mere external facts cannot serve as a ground of reasoning.

Circumstances, however, are so complicated, thought is so deeply rooted, and the conditions of happiness

vary so, vastly with individuals, that a man's entire soul−condition (although it may be known to himself)

cannot be judged by another from the external aspect of his life alone. A man may be honest in certain

directions, yet suffer privations; a man may be dishonest in certain directions, yet acquire wealth; but the

conclusion usually formed that the one man fails _because of his particular honesty, _and that the other

_prospers because of his particular dishonesty, _is the result of a superficial judgment, which assumes that the

dishonest man is almost totally corrupt, and the honest man almost entirely virtuous. In the light of a deeper

knowledge and wider experience such judgment is found to be erroneous. The dishonest man may have some

admirable virtues, which the other does, not possess; and the honest man obnoxious vices which are absent in

the other. The honest man reaps the good results of his honest thoughts and acts; he also brings upon himself

the sufferings, which his vices produce. The dishonest man likewise garners his own suffering and happiness.

It is pleasing to human vanity to believe that one suffers because of one's virtue; but not until a man has

extirpated every sickly, bitter, and impure thought from his mind, and washed every sinful stain from his soul,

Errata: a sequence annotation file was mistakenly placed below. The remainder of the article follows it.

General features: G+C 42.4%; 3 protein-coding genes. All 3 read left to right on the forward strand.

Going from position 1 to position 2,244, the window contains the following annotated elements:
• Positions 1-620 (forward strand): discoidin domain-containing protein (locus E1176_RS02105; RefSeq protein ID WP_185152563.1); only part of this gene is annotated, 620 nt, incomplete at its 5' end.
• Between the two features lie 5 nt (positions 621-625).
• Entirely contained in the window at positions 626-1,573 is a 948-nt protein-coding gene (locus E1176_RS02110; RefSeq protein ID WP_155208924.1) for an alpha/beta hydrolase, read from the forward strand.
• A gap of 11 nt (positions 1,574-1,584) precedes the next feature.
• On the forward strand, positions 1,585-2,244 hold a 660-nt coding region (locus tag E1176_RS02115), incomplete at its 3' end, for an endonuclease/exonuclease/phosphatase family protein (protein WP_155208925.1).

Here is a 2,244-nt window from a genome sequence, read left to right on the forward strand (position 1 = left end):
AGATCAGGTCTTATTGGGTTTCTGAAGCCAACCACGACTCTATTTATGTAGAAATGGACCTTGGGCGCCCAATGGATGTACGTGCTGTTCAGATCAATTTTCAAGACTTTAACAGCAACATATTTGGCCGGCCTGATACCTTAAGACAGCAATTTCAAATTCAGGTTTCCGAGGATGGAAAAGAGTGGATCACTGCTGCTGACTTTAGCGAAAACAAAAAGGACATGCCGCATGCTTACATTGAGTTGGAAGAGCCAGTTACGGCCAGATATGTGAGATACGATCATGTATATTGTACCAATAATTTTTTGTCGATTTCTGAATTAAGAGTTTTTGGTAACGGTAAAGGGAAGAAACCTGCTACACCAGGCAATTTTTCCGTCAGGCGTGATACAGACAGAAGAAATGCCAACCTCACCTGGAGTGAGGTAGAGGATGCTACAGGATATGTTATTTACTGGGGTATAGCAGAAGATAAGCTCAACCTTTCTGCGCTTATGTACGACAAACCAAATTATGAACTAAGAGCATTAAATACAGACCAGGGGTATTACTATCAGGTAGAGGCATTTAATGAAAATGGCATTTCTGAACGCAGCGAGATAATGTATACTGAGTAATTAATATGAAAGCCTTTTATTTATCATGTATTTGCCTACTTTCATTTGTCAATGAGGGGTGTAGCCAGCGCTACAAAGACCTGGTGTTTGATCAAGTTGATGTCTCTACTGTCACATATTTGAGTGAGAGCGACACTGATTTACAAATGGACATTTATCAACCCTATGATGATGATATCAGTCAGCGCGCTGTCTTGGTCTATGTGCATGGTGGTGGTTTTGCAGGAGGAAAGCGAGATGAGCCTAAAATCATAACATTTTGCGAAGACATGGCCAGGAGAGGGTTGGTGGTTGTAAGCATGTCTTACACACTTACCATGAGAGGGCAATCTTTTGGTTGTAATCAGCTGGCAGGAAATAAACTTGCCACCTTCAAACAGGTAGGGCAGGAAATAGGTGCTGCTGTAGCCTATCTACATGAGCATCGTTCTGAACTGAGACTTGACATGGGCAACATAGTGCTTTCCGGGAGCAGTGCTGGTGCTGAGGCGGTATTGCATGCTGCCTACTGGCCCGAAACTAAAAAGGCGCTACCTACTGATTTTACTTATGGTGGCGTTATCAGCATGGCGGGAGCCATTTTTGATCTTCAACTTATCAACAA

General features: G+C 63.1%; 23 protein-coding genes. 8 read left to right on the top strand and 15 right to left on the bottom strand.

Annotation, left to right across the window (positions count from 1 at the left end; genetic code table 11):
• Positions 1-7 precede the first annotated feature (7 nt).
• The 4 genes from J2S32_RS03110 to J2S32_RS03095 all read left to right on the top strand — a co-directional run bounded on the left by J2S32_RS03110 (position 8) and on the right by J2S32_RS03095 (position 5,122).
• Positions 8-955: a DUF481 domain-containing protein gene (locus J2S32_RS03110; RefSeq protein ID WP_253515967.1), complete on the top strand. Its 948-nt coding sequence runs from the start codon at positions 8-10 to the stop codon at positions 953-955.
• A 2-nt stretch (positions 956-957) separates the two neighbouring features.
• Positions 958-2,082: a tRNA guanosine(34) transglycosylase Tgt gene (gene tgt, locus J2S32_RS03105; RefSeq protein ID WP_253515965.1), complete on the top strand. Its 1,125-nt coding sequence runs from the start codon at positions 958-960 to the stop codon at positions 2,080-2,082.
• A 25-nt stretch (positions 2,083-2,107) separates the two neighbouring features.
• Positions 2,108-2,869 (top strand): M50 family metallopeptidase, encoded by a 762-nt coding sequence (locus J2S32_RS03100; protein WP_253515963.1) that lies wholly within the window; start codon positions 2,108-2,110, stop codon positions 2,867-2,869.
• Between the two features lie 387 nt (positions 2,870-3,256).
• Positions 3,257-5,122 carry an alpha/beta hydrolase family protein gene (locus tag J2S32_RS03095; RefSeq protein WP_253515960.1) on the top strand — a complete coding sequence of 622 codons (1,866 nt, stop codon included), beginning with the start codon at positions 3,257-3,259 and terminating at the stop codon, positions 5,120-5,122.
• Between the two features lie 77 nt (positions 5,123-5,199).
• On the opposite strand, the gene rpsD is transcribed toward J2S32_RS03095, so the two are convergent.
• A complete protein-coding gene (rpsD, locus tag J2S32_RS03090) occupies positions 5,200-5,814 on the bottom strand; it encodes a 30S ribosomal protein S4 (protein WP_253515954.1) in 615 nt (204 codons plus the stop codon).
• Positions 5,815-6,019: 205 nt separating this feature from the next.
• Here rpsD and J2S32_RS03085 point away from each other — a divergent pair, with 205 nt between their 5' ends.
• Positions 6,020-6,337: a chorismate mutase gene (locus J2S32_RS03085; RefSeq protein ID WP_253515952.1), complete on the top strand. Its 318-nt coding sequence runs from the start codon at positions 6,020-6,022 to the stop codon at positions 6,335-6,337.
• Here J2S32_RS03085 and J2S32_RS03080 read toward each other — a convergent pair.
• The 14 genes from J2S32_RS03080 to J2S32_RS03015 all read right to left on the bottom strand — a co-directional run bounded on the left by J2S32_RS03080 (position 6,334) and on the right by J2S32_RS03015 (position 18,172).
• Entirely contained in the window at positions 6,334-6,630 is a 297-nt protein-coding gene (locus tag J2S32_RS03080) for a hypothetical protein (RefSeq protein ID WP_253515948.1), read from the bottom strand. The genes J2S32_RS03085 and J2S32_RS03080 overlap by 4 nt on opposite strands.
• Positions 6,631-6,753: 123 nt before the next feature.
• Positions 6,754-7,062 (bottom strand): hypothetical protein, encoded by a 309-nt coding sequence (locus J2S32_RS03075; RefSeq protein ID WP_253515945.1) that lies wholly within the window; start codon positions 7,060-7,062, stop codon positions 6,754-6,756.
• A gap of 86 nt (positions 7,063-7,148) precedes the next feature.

can he be in a position to know and declare that his sufferings are the result of his good, and not of his bad

qualities; and on the way to, yet long before he has reached, that supreme perfection, he will have found,

working in his mind and life, the Great Law which is absolutely just, and which cannot, therefore, give good

for evil, evil for good. Possessed of such knowledge, he will then know, looking back upon his past ignorance

and blindness, that his life is, and always was, justly ordered, and that all his past experiences, good and bad,

were the equitable outworking of his evolving, yet unevolved self.

Good thoughts and actions can never produce bad results; bad thoughts and actions can never produce good

results. This is but saying that nothing can come from corn but corn, nothing from nettles but nettles. Men

understand this law in the natural world, and work with it; but few understand it in the mental and moral

world (though its operation there is just as simple and undeviating), and they, therefore, do not co−operate

with it.

Suffering is always the effect of wrong thought in some direction. It is an indication that the individual is out

of harmony with himself, with the Law of his being. The sole and supreme use of suffering is to purify, to

burn out all that is useless and impure. Suffering ceases for him who is pure. There could be no object in